This kind of rhetoric should inspire fear across Brazil, but for minorities and women he poses a particular threat. He is on the record saying “there is no such thing as this secular state. The state is Christian and the minority will have to change, if they can.” He has said he believes women should receive lower salaries because they get pregnant, and said Brazilian Congresswoman Maria do Rosário was “not worth raping; she is very ugly”. He and the party supporting him are divisive reactionaries who stoke political violence against their opponents. These reactionaries now hold the very fabric of Brazil’s young democracy.
That violent rhetoric has found its way into government, and now risks cementing itself under what’s almost certain to be an authoritarian, illiberal, and unabashedly antidemocratic regime. When asked what he’d do with the national congress if elected president in 1999, he even went as far as to say “there is not the least doubt! I would organise a coup on the same day, the same day!” And all of that’s to say nothing about his views on climate change, on indigenous rights, or on guns.
And yet, he won.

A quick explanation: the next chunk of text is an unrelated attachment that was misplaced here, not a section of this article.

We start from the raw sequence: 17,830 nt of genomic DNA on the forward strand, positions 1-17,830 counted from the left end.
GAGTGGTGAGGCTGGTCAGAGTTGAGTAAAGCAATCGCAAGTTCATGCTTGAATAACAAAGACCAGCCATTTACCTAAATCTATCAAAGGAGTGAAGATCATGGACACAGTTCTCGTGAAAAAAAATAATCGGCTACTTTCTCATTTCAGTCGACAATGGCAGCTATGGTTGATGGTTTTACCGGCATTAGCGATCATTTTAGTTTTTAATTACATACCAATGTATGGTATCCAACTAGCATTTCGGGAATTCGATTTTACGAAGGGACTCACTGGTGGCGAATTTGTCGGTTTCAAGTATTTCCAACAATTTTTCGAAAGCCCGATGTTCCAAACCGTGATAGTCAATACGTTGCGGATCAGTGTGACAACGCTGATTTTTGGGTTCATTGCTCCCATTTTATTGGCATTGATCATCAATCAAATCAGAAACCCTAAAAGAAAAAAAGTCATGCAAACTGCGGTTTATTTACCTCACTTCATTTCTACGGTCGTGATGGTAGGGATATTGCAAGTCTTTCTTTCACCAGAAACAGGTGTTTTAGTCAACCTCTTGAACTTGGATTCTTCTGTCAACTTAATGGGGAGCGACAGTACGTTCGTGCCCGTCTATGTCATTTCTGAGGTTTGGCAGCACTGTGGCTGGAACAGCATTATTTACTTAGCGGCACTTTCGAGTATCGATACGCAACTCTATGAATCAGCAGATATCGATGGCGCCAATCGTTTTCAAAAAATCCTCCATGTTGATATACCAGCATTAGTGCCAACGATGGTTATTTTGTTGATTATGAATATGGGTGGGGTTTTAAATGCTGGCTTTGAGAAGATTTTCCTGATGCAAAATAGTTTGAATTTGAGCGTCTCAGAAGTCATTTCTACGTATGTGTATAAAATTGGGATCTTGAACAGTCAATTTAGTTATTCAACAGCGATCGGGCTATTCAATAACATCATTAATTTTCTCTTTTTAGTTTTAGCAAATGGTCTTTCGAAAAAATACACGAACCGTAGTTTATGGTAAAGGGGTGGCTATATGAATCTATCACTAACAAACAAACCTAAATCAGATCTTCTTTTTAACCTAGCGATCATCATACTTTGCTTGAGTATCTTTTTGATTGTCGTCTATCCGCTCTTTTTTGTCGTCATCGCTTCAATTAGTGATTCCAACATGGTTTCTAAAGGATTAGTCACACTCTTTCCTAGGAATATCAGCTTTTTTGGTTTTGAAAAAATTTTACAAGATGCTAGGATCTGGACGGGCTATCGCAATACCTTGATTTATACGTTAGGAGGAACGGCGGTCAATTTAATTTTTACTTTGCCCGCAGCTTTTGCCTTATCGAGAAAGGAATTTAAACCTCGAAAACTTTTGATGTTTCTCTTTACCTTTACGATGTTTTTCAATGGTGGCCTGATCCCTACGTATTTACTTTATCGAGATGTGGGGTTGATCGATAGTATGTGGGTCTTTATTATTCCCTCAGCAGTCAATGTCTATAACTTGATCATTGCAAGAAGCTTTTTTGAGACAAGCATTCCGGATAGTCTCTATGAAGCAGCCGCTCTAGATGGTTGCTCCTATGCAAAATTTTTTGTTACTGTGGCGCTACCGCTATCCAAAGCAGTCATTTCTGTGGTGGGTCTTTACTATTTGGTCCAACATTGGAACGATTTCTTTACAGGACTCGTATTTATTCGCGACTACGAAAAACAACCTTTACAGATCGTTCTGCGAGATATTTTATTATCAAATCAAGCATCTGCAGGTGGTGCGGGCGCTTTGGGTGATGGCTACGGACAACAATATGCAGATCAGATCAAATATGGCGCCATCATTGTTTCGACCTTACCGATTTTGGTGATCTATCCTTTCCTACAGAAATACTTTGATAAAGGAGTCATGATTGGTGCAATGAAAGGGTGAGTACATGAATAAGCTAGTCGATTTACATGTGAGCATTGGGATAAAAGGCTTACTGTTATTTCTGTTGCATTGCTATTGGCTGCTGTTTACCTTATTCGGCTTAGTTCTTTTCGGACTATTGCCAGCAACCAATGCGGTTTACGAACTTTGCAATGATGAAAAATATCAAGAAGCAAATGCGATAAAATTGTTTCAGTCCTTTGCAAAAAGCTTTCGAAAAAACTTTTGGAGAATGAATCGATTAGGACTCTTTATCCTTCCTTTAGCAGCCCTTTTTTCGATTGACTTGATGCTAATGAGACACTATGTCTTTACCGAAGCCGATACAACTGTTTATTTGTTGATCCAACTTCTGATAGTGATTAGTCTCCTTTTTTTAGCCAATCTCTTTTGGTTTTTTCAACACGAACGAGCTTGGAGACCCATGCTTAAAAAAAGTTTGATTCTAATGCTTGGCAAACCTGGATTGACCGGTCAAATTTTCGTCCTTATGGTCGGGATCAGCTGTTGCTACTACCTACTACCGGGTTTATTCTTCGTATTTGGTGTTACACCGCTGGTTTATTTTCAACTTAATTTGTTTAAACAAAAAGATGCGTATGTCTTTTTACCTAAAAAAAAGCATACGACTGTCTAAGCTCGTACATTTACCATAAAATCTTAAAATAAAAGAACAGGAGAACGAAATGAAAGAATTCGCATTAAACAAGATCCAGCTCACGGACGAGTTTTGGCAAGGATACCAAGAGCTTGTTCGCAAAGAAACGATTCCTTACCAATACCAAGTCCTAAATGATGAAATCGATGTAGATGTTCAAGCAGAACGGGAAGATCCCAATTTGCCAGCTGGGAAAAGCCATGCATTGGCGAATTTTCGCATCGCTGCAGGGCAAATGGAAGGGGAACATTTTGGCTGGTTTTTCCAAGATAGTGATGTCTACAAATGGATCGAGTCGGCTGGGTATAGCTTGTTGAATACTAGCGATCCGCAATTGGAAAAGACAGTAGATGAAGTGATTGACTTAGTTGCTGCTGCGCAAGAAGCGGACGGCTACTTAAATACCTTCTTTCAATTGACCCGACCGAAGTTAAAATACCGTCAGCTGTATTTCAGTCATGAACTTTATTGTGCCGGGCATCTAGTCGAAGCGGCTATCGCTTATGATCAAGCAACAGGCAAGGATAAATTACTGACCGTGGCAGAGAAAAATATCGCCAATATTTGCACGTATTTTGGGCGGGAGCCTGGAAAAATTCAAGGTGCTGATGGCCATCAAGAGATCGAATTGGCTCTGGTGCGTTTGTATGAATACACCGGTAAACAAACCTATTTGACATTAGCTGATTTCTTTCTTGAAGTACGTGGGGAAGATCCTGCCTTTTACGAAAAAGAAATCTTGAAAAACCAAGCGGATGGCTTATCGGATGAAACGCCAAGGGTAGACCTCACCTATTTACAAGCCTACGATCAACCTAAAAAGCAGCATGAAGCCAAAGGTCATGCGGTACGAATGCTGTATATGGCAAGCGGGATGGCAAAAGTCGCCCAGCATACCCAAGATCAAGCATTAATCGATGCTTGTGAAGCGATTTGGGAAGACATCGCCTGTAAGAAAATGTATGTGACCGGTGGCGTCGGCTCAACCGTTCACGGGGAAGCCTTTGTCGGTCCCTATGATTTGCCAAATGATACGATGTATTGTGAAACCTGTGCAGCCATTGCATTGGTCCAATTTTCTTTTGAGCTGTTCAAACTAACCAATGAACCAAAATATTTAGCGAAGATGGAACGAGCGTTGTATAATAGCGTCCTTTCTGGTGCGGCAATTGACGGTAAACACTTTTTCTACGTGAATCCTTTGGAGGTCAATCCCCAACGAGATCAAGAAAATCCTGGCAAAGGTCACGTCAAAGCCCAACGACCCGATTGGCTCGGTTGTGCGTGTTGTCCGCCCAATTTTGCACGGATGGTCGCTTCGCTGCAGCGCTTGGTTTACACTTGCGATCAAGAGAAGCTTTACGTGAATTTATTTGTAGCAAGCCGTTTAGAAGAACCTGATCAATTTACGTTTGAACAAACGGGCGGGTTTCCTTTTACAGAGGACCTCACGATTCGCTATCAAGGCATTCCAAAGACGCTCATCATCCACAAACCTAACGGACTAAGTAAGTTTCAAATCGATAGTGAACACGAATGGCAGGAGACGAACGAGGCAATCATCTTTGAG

The race closely mirrors a story with which most of us are by now all too familiar — anti-establishment feeling is at an all-time high in Brazil, and into this antipathy strides a bombastic “outsider”, offering radical change and bold leadership. The country is still reeling from the Operation Car Wash scandal: an investigation which unearthed a vast conspiracy among major businesses, politicians, and high ranking officials, even including former president Luiz Inácio Lula da Silva, involving over $3 billion in bribes. Huge infrastructure and investment projects which were involved have now collapsed, and the rise of the once-booming economy now doesn’t seem so guaranteed. Crime in Brazil — already amongst the highest in the world — is also rising, and many Brazilians feel the country is in decline. Bolsonaro’s pro-gun, pro-military strongman rhetoric, hardline support of violent policing, and “drain the swamp” style promises have won him support from young and old voters alike concerned primarily with security and corruption, and given that his opponent is from da Silva’s party, he has the upper hand promising to address those issues. Like Duterte in the Philippines or Orbán in Hungary, Bolsonaro painted a picture of a moral breakdown in society, led by a westward-looking, liberal elite more concerned with the rights of minorities than maintaining law and order. And like the Philippines and Hungary, it worked.